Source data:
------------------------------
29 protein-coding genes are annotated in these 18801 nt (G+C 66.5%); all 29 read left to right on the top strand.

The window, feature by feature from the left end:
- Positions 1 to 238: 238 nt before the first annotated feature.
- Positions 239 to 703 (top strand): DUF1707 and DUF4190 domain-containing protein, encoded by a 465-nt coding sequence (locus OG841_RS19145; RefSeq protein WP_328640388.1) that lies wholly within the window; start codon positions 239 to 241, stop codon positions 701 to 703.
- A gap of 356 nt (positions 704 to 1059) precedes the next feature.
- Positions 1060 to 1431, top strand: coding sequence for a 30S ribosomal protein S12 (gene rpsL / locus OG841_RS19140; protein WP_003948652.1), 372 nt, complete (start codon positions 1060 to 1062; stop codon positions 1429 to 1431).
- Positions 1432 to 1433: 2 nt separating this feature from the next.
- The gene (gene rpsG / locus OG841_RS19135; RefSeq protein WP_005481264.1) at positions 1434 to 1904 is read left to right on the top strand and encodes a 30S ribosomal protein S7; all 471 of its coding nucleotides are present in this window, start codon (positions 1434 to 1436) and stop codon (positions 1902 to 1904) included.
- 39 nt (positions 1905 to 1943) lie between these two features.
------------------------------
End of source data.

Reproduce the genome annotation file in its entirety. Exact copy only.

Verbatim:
29 protein-coding genes are annotated in these 18801 nt (G+C 66.5%); all 29 read left to right on the top strand.

The window, feature by feature from the left end:
- Positions 1 to 238: 238 nt before the first annotated feature.
- Positions 239 to 703 (top strand): DUF1707 and DUF4190 domain-containing protein, encoded by a 465-nt coding sequence (locus OG841_RS19145; RefSeq protein WP_328640388.1) that lies wholly within the window; start codon positions 239 to 241, stop codon positions 701 to 703.
- A gap of 356 nt (positions 704 to 1059) precedes the next feature.
- Positions 1060 to 1431, top strand: coding sequence for a 30S ribosomal protein S12 (gene rpsL / locus OG841_RS19140; protein WP_003948652.1), 372 nt, complete (start codon positions 1060 to 1062; stop codon positions 1429 to 1431).
- Positions 1432 to 1433: 2 nt separating this feature from the next.
- The gene (gene rpsG / locus OG841_RS19135; RefSeq protein WP_005481264.1) at positions 1434 to 1904 is read left to right on the top strand and encodes a 30S ribosomal protein S7; all 471 of its coding nucleotides are present in this window, start codon (positions 1434 to 1436) and stop codon (positions 1902 to 1904) included.
- 39 nt (positions 1905 to 1943) lie between these two features.